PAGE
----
To Join or Not to Join: UNB Saint John Students Attend the Club and Society Fair

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Students had the chance to explore UNB Saint John’s various extracurricular opportunities on October 5 as part of this year’s Club and Society Fair in the quad.

Among those present were the Business Administration Society, Vox, the Political Science Society, Local 107.3 FM Radio, Let’s Talk Science, the Lorenzo Music Series, Best Buddies, the Campus Ministry, UNB Saint John’s Inter-Varsity Christian Fellowship, the Black History Society, the Chinese Student and Scholars Association, UNBSJ athletics, Right to Play, the Golden Key International Society, and the WUSC’S Student Refugee Program.

While there was a good turnout between classes, student responses varied concerning whether or not they plan to actually join any of the clubs present.

A lack of free time seemed to be the biggest reason students were shying away from taking part in extracurricular activities. Particularly among first year students, there was a fear that additional work would be too much to manage.

“Some of the clubs do look interesting. If I had more time, I would want join them,” was the response of first year student Harley Harrity.

untitledFirst year students are not alone in this fear, either. The general consensus was that a lack of time is why students are not interested in any of the clubs and societies on campus. Heavy course loads and off-campus jobs make the idea of adding onto their workload unsettling.

“I don’t have the time,” said second year student Solonge Lanteigne. “Between working and studying and trying to maintain my social life, it’s impossible.”

For other students, a lack of time has nothing to do with why they don’t join clubs and/or societies. They were interested, but bad experiences in the past turned them against the idea of trying to join anything else in the future.

Second year student Amal Hedar shared her story about a negative experience she had last year.

“I looked into a couple of clubs when they were set up outside of the library, and I joined one but nothing ever came of it. I signed up for their email list, but there were no emails about group meetings sent out. That was the one and only club I had signed up for, so I ended up not doing anything at all,” said Hedar.

It was the students who actively participate in clubs and societies on campus that were the most keen to join new ones. Third year student Rachel Friars, co-editor of Vox, found a few this year that caught her attention.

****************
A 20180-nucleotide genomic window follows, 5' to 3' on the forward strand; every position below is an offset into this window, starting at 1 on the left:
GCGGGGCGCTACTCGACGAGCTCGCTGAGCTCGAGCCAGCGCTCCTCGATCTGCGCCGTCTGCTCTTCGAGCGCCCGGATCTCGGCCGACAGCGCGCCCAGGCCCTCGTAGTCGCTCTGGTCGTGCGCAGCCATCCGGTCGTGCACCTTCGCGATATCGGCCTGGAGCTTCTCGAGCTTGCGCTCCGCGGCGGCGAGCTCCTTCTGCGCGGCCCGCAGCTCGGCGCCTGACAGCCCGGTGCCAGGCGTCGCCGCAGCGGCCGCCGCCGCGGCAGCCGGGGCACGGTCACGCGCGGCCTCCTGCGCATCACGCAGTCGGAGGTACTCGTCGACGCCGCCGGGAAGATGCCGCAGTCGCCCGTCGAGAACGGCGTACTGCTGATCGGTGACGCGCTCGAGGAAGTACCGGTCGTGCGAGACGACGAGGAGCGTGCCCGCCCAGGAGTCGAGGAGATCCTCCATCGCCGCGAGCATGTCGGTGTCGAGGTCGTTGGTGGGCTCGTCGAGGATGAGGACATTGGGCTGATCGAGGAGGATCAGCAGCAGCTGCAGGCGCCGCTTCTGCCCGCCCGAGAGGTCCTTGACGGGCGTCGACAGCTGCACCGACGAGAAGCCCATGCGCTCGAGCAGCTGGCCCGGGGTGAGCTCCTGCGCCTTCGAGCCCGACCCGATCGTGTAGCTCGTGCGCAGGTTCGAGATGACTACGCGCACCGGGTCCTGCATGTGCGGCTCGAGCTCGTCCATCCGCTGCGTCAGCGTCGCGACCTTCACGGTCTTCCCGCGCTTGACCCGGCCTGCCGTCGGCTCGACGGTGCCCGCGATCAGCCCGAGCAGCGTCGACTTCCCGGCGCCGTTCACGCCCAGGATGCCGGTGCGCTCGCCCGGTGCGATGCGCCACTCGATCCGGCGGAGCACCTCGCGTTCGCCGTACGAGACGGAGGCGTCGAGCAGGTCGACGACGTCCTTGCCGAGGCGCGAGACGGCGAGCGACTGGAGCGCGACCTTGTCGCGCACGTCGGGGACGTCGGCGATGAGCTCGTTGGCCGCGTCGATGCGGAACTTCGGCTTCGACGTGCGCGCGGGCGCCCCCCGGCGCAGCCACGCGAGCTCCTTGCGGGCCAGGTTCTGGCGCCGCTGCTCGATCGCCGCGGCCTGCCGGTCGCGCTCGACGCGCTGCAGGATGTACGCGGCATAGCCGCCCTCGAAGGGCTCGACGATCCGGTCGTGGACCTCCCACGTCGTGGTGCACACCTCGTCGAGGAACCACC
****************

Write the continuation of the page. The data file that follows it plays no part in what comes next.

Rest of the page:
“I would consider joining other clubs on campus. I really liked the Golden Key Society, that’s raising money for a literacy group in the city – that would be really, really amazing. The Lorenzo Reading and Music Series is also one that I think is very important on campus, and in Saint John, so I’d really like to help with that, as well,” said Friars.

Friars was among a very small number of third and fourth year students present at the fair. Most of the people exploring their options were either in first or second year.

Third year student Liam Floyd mused about the reason.

“A lot of upper year students, myself included, don’t feel the need to seek out a new club because we’re already settled in the clubs and activities we’ve been doing for our first few years.”

The club and society fair was overall a success for those looking to recruit new members with many students signing up to get involved, with many clubs very happy with the turnout.  

Ben Manzer, who organized the SRC event, plans to host another expo day at the beginning of the winter semester for students who didn’t get a chance to come out this time.

Those interested in joining or starting a club are encouraged to talk to Manzer to get more information or visit the SRC website.

Emily is in her fourth year of Political Science. She loves studying and academics which follows into her research work. She's a stern black coffee drinker and is a proud Acadienne. When she's not working or doing school work, you can find Emily listening to 70s music on vinyl and watching Parks and Recreation. If you ask her about parliamentary institutions, she won't stop talking.